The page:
This election was a watershed day for gay rights with the successful passage of three state initiatives in Maryland, Washington, and Maine to legalize same-sex marriage. We also saw the defeat of a constitutional amendment in Minnesota that would have inserted a prohibition on same-sex marriage into its constitution, a measure long sought by Rep. Michele Bachmann, making its defeat all the sweeter. The eight-year-long string of defeats in statewide votes on gay marriage is finally over.
But even though gay rights issues rarely came up during the general election campaign, the country remains deeply divided on gay rights and same-sex marriage. President Obama won only narrowly after a bitter and divisive campaign. Although Democrats retain a majority in the Senate, Republicans remain fully in control of the House and actually picked up a governorship, giving them a total of 30. Since the states will be the primary battleground for same-sex marriage and other gay rights measures, these governors will play a very important role in those fights.
Consequently, one fact about the future of gay rights and marriage equality remains crystal clear: full equality for gay and lesbian Americans will not come without the support of more elected Republicans, at every level of government. The widely held premise that only the support of Democrats is needed to bring us full legal equality is ludicrous, and any movement built on such a premise is destined to fail.
The challenges ahead are huge: Even after the Democratic sweep in 2008 of both houses of Congress and the presidency, the Employment Nondiscrimination Act failed to pass the Senate. The Defense of Marriage Act is still the law of the land. Only nine states and D.C. have marriage equality, and 30 states have constitutional amendments prohibiting gay marriage that will be difficult to undo. Most states don't have even civil unions for gay and lesbian couples, and two-parent adoption by gay couples is prohibited in most states.
The only real bright spot during the past four years was the repeal of Don't Ask, Don't Tell (DADT), made possible only with the votes of eight Republican senators, but with the House still firmly under Republican control, any further legislative progress on gay rights at the federal level will require a new strategy.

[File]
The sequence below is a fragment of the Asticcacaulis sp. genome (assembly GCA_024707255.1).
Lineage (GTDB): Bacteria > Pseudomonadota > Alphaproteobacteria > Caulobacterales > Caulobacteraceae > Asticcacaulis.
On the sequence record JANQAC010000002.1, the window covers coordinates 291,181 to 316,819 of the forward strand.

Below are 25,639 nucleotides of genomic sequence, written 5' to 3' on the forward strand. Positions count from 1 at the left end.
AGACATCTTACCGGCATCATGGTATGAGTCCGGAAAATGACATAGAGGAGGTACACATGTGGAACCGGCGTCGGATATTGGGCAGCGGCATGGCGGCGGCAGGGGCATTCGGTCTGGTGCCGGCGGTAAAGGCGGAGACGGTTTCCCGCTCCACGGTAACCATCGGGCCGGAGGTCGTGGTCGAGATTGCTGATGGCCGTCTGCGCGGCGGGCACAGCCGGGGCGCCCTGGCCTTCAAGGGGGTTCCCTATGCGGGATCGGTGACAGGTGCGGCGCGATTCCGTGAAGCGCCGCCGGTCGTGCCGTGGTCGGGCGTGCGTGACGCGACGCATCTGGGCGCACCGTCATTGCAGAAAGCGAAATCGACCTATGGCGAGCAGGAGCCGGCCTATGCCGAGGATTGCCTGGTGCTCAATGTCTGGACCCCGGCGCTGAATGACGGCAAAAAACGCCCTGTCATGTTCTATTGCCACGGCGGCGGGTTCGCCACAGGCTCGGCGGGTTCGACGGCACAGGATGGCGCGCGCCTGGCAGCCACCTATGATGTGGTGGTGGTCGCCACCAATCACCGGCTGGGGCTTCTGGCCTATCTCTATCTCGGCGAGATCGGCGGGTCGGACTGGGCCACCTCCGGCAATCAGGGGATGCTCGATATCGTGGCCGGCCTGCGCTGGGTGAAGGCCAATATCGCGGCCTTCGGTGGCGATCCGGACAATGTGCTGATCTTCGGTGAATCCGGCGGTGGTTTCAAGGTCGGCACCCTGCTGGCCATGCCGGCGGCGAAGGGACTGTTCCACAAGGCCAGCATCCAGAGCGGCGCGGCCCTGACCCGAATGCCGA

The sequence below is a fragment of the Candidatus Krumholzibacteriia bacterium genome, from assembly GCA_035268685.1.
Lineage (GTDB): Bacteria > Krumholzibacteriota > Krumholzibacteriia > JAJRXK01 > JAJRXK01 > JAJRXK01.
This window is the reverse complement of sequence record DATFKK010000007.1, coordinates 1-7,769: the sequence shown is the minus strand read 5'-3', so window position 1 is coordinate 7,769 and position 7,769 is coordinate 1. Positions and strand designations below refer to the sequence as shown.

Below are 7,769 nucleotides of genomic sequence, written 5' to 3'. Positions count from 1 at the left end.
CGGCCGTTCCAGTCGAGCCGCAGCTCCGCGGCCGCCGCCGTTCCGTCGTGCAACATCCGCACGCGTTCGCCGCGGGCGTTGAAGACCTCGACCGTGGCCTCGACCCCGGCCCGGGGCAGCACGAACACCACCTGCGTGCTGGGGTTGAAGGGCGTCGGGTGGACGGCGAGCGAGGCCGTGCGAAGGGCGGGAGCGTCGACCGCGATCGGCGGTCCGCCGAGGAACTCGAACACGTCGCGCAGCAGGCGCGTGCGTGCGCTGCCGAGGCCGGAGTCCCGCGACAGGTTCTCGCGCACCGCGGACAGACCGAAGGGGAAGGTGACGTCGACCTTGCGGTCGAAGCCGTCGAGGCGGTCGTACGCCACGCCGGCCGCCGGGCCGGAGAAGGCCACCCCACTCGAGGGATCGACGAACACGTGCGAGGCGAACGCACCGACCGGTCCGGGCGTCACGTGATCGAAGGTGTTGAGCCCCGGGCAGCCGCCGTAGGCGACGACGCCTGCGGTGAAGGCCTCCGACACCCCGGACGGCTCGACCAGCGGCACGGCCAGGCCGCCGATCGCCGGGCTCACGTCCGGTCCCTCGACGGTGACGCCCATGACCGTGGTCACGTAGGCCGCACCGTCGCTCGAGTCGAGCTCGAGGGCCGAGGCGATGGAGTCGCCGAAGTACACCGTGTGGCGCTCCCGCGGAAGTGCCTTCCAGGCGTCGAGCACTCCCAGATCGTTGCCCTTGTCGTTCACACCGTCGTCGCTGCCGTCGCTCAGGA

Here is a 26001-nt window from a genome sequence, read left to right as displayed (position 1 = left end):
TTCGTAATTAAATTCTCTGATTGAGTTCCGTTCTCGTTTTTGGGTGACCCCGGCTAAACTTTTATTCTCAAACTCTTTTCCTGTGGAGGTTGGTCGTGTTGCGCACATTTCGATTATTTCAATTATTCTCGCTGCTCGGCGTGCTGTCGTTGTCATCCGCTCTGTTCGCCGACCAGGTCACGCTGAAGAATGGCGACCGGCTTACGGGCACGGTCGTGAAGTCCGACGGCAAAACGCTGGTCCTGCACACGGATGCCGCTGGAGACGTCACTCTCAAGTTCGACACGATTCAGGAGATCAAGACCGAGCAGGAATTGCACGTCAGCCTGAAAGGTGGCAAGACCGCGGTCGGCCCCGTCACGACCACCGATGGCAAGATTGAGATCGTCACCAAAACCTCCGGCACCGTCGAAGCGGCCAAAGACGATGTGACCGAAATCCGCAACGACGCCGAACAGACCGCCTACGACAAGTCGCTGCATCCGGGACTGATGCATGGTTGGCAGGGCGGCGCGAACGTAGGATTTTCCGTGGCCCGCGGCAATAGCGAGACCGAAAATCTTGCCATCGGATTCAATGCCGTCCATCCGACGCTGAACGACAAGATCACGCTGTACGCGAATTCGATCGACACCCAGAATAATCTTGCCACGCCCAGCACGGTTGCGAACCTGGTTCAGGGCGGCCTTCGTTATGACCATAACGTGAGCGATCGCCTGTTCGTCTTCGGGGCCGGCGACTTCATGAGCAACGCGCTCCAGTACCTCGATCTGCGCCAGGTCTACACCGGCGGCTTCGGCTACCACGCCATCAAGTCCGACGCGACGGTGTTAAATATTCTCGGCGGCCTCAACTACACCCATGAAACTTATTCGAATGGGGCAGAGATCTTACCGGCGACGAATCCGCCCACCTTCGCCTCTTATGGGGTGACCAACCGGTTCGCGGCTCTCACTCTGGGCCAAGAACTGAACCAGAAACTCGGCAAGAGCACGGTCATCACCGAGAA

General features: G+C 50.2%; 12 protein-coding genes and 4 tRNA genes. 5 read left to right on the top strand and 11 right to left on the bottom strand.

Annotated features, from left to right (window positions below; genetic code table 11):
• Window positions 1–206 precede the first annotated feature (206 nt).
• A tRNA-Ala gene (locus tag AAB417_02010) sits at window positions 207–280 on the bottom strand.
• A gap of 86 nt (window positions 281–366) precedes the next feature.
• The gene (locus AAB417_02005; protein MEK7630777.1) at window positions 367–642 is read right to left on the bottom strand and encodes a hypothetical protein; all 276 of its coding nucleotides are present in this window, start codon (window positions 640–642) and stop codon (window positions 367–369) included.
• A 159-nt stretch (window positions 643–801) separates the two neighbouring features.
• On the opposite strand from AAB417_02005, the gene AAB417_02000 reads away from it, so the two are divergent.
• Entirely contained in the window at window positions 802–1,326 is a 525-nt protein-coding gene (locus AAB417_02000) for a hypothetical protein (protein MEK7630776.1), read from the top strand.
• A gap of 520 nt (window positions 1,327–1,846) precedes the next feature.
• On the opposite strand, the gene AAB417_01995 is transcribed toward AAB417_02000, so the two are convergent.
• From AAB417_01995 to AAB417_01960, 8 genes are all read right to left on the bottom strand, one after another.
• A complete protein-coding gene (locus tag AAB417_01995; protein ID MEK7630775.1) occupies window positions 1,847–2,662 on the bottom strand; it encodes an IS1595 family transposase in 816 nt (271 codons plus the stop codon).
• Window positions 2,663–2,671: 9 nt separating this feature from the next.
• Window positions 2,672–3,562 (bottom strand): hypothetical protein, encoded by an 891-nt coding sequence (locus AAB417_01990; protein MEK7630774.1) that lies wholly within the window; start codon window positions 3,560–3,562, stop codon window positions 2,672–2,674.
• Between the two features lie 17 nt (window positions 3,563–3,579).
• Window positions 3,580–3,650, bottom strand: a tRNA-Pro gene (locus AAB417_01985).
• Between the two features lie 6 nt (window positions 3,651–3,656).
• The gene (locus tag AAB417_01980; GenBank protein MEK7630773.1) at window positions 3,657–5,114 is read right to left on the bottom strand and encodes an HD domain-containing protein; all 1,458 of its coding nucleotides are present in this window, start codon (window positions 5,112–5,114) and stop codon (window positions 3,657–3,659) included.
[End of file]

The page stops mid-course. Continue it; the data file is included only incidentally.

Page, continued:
That strategy must begin with the acknowledgement that support for gay rights within the Republican Party rank and file is far greater than what conventional wisdom tells us. The fact that even most Republicans are not aware of this support is understandable given the very visible role that the Religious Right has played in the Republican Party, but there is in fact a huge disconnect between rank and file Republicans and elected Republicans on gay issues.
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If gay rights supporters are interested in building a lasting and effective coalition to build on this year's victories, it is time for them, especially their allies in the Democratic Party, to stop demonizing Republicans and start crafting a strategy and message that can help increase the support for gay rights among both rank and file Republicans and their leaders in Congress and the state legislatures.
It would behoove those Democrats who demonize Republicans to remember their own party's many recent shortcomings on gay rights. While we are still celebrating the repeal of Don't Ask, Don't Tell two years ago, it was just 20 years ago that President Clinton signed it into law. Intended as a compromise with those who opposed open service by gays and lesbians, it soon became a tool to throw thousands of gay and lesbian service members out of the military. President Clinton also gave us the Defense of Marriage Act, supported by most Democrats as well as Republicans; we can only hope that the Supreme Court declares it unconstitutional next year.
Just eight years ago, a majority of Democrats opposed marriage equality: 52 percent in a Time/CNN poll and 54 percent in a University of Pennsylvania poll. According to a CBS News poll that same year, 57 percent of Democrats supported a federal marriage amendment. And it was only within the past couple of years that major Democratic figures such as the Clintons and congressional leaders declared their support for gay marriage.
The point of this history is merely to point out that just as the Democratic Party can and did change, so too can (and will) the Republican Party. Democrats changed only because supporters of gay rights within the party embarked on a mission to change the minds of both rank and file and party leaders. That is precisely the task we now face with Republicans, not just those of us in the party but gay rights supporters everywhere. We must stop letting the religious right control the terms of debate about what makes a good Republican, and what doesn't. Gay rights proponents must begin to aggressively court Republican leaders, driving a wedge between them and the anti-gay right by taking the message of equal rights for gays and lesbians directly to them. We must not allow anti-gay conservatives to frame these issues for their fellow Republicans through the lens of bigotry and intolerance.
It is time for gay rights leaders and supporters both to embrace pro-gay Republicans and work with them to develop a long-term strategy that brings the message of freedom and social tolerance to every Republican leader and candidate so that a strong, truly bipartisan movement for gay rights can blossom. Only then will full legal equality for gays and lesbians become a possibility.
David Lampo is the author of A Fundamental Freedom: Why Republicans, Conservatives, and Libertarians Should Support Gay Rights (Rowman & Littlefield 2012).